In early planning meetings for what he calls his “crowning achievement,” Boise State University President Bob Kustra’s mantra was “think Guggenheim.”
Most important, he said, was that Boise State’s new $45 million Center for Fine Arts (CFA) boldly stand out from other buildings on campus.
“We wanted to make sure it was an architectural icon of which we can be proud for years to come,” said Kustra, who retired earlier this year. “So it could forever demonstrate Boise State’s commitment to the arts and humanities.”
The CFA’s prominent location on Capitol Boulevard between the Morrison Center for the Performing Arts and the Micron Business and Economics Building serves as a gateway into Boise’s cultural corridor. The Boise Art Museum, library and Log Cabin literary center are just a few of the arts amenities just steps away.
While not financially or structurally on par with the Guggenheim in Bilbao, Spain, it might easily be the latter’s spirit animal. The Guggenheim sits on a river in the heart of Spain’s Basque country, while the Center for Fine Arts is steps from the Boise River and Boise’s Basque block.
Set to open in fall 2019, the modern concrete and glass building was designed by Boise’s LCA Architects, who partnered with HGA in Minneapolis.
The CFA will bring together Boise State’s 3,000 art students in new classrooms, studios, and workspaces, located in a five-story tower on the building’s north side. Previously, the department was scattered across seven inadequate and sometimes unsafe buildings. “We were on a provisional accreditation because of those buildings,” Kustra said. “It was imperative to find a way to improve the spaces we had for our art department.”
Bringing together painting, sculpture, metal arts and other art disciplines under one roof will allow students to collaborate and learn in ways not previously possible, said Dan Scott, interim chair of Boise State’s art department. “This building will go a long way to remove limitations. That’s huge,” he said. The CFA also will enhance recruiting for students and faculty, and be a draw for the university’s visiting artist program, Scott said.
And while a boon to faculty and students, Kustra, who describes himself as a devotee of the arts, is most excited about the building’s potential for the community. “I don’t expect the community to get all excited over a space for faculty or students to study art, so we wanted to create something in the Center for Fine Arts that serves the community,” he said.
He consulted the College of Innovation and Design, collaborating with Anthony Ellertson, director of the Gaming, Interactive Media and Mobile Technology (GIMM) program, and his students. The result is the virtual World Museum, which will reside in the glass middle portion of the building.
“It will be a high-tech, high-touch museum that will (digitally) bring in museum pieces and artwork from around the world,” Kustra said.
Museum visitors will find several video screens that employ “wave technology,” which means when you’re done viewing a painting or sculpture, you wave your hand to move on to the next piece. There will also be some version of virtual and augmented technologies requiring patrons to wear headsets.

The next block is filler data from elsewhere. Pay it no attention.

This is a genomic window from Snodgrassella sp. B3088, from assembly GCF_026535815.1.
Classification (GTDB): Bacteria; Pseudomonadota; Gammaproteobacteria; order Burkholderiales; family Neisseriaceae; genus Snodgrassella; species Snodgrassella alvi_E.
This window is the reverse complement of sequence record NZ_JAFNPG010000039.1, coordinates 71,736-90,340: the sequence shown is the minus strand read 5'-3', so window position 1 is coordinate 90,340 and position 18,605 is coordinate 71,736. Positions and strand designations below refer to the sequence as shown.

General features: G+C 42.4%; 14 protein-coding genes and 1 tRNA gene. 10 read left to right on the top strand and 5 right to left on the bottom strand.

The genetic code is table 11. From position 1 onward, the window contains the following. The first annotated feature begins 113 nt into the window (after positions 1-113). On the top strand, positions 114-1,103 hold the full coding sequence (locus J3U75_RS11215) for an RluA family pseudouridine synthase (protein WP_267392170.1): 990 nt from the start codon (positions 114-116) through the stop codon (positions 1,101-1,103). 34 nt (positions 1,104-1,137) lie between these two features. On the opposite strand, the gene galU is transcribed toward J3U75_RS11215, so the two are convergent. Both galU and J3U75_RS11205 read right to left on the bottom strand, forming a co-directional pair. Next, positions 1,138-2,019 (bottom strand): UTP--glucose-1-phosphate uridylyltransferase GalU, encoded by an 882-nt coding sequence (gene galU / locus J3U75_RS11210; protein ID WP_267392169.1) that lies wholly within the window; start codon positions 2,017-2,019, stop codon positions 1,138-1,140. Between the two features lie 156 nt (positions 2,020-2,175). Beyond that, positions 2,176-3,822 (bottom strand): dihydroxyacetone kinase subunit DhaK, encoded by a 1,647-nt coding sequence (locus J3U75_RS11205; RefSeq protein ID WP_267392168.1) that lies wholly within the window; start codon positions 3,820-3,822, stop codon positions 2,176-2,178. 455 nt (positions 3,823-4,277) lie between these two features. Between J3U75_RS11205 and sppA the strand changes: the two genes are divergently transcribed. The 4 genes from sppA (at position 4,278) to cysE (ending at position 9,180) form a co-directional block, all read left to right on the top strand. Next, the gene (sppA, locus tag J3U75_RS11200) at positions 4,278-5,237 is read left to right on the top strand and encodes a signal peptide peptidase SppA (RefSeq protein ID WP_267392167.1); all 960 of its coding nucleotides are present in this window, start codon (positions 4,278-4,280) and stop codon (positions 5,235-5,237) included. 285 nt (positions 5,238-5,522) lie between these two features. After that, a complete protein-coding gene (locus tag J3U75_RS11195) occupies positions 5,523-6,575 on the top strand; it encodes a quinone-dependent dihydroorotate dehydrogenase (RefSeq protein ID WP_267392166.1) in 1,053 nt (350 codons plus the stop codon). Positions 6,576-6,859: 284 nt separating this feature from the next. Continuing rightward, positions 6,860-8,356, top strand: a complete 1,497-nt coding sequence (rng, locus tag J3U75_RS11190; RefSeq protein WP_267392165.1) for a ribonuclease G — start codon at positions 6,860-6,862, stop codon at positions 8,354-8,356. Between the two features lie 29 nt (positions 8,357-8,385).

“You can walk around (Michelangelo’s) statue of David, for example, without going all the way to Florence,” Kustra said. Or perhaps a famous painting will have an augmented experience that takes a viewer deeper into the artist’s life by showing his or her birthplace, home, or technique.
Kustra said he’s most excited by the opportunities it will create for school kids who’ve yet to develop an appreciation for the role art has played in civilization.
“I want to see these kids have the opportunity to walk into this room where they can literally go on a worldwide trip to some of the finest art museums and see works they may never see in a lifetime,” he said.
Kustra’s enthusiasm for the World Museum is shared by community donors, who’ve pledged $5 million to the building. The state also chipped in $5 million, and the rest of the funding has come from bonding through the university.
Fonda Portales, Boise State art collections manager and World Museum curator, said she’s spent the last two years looking at other institutions and thinking about the ways the visual arts can be seen in interactive, dynamic, augmented spaces.
She cited Villanova University’s 10-feet-by-13-feet “cave space,” in which viewers can see a 360-degree capture of the Sistine Chapel.
In June, Portales and faculty and students from Computer Science and GIMM traveled to San Francisco and Los Angeles to digitally capture art and text, including a Diego Rivera mural and artifacts and scholarly texts on Mesoamerica.
She said the World Museum would be a boon for students who may, for example, work an entire summer on a virtual reality project.
The museum will allow visitors to decide what type of experience they want to have in the museum’s cave space, which will be about 940 square feet. The next goal will be to have students travel internationally to digitally capture works and build relationships with other museums.
Of course, their work isn’t cheap, and as cutbacks in the arts become more common, community support has been vital, Kustra said. “I thought one of our significant challenges would be to show American higher education that, in this day and age, it’s still possible for a community to come together and support the arts and humanities,” he said. “I can’t wait for the fall of 2019.”